Does Blue Light Equal Bad Eyes?

Eye Exam OHLight is an interesting thing. We see white light not because it is directly white, but because a spectrum of hues comes together on the retina. These hues of red, orange, yellow, green, blue, indigo, and violet are energetic, each having its unique measurement. Outside of fascinating trivia, there is practical value in knowing a little more about the various wavelengths of light.

Over the past few decades, several advances have taken place to improve our use of electricity and to make life all-around better. A number of the new technologies that have become routine make use of blue light. You may have heard the term “blue light,” and may even know that it could be the source of digital eye strain, but there are more interesting tidbits to know about blue light, like where it is lurking in your life.

Most of us have grown up with lightbulbs, and many of us with televisions. The current generation of parents and children may not even be able to fathom what life could have been like without smartphones and gaming devices to keep them busy. The point is not whether or not these technologies are worthwhile; the point is that they expose us to wavelengths of blue light that could be detrimental to the eyes and more.

In addition to digital devices like our phones and our computer screens, including laptops and tablets, blue light is also the base of LED lightbulbs and compact fluorescent lightbulbs, both of which are popular due to their energy efficiency. Many televisions are now made with LED bulbs, which means every minute spent in front of that screen is a minute under blue light.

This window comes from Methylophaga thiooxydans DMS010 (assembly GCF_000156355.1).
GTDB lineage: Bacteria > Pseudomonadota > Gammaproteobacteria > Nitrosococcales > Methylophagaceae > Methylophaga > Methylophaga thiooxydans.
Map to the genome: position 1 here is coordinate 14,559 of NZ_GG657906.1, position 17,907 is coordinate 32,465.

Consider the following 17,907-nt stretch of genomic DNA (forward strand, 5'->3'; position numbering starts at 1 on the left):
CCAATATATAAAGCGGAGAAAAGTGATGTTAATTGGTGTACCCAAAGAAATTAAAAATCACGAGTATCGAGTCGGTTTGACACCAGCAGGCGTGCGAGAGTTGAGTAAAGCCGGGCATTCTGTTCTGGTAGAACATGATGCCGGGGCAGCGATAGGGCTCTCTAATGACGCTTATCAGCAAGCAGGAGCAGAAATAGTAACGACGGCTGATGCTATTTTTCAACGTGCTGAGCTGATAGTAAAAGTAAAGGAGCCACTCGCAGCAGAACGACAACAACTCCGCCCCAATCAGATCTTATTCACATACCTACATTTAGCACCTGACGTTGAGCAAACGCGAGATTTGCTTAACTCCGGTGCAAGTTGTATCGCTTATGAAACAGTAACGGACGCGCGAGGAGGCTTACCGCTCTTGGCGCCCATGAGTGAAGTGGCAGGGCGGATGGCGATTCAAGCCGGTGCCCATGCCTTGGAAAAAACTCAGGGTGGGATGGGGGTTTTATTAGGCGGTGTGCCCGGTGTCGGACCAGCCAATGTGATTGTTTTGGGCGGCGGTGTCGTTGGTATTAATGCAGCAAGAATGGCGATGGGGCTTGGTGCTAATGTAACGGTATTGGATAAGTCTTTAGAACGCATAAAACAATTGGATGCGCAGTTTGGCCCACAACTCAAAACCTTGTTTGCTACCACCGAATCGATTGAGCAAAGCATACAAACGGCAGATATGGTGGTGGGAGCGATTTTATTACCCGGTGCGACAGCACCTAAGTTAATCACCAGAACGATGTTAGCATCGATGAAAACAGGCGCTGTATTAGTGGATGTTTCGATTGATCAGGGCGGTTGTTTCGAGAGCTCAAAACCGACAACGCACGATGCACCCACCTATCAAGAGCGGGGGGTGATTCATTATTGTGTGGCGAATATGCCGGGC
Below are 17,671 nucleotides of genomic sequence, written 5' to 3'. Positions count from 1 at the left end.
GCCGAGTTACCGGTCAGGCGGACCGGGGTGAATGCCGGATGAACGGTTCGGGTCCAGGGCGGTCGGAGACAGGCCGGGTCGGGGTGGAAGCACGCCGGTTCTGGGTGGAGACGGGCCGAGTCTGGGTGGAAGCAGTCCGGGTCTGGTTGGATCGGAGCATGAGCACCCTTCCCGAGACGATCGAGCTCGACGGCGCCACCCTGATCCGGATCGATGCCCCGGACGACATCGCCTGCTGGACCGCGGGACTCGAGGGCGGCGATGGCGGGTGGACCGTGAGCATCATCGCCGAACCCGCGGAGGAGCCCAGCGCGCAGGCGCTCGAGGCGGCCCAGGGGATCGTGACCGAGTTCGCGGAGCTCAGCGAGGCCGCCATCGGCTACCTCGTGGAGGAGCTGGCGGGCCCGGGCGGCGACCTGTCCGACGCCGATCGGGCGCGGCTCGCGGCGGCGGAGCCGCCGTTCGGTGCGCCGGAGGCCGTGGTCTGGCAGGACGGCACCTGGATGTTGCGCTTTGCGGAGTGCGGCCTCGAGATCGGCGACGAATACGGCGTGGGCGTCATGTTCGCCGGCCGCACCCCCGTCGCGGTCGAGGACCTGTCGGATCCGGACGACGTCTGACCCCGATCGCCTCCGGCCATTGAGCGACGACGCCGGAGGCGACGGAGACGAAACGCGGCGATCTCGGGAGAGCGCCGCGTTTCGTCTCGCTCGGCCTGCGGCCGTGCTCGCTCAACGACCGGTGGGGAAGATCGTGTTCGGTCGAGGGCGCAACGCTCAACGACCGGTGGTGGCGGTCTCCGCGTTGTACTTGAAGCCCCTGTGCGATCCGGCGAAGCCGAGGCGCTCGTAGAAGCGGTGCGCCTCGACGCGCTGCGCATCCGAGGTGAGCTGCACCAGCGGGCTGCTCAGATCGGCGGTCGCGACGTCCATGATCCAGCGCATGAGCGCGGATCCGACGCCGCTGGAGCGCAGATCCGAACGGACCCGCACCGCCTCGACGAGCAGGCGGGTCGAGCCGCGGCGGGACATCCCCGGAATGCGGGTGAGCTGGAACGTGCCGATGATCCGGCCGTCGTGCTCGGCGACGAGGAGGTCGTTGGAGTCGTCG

And this means . . .

The good news is that blue light is not likely to cause serious eye damage in adults. Children who are routinely exposed to these wavelengths of light, though, may have a higher risk of nearsightedness. Where both children and adults may feel the effects of unnatural blue light is in their quality of sleep. Blue light in sunlight provokes alertness, which is necessary during the daylight hours. However, at night, blue light has the same effect; it diminishes melatonin, which could cause endless hours of tossing and turning.

Do your eyes need a break? Limit screen time and stay up to date with eye exams. Friendly service is our priority at Roholt Vision Institute.

Posted in: Eye Care, Ohio Eye Care

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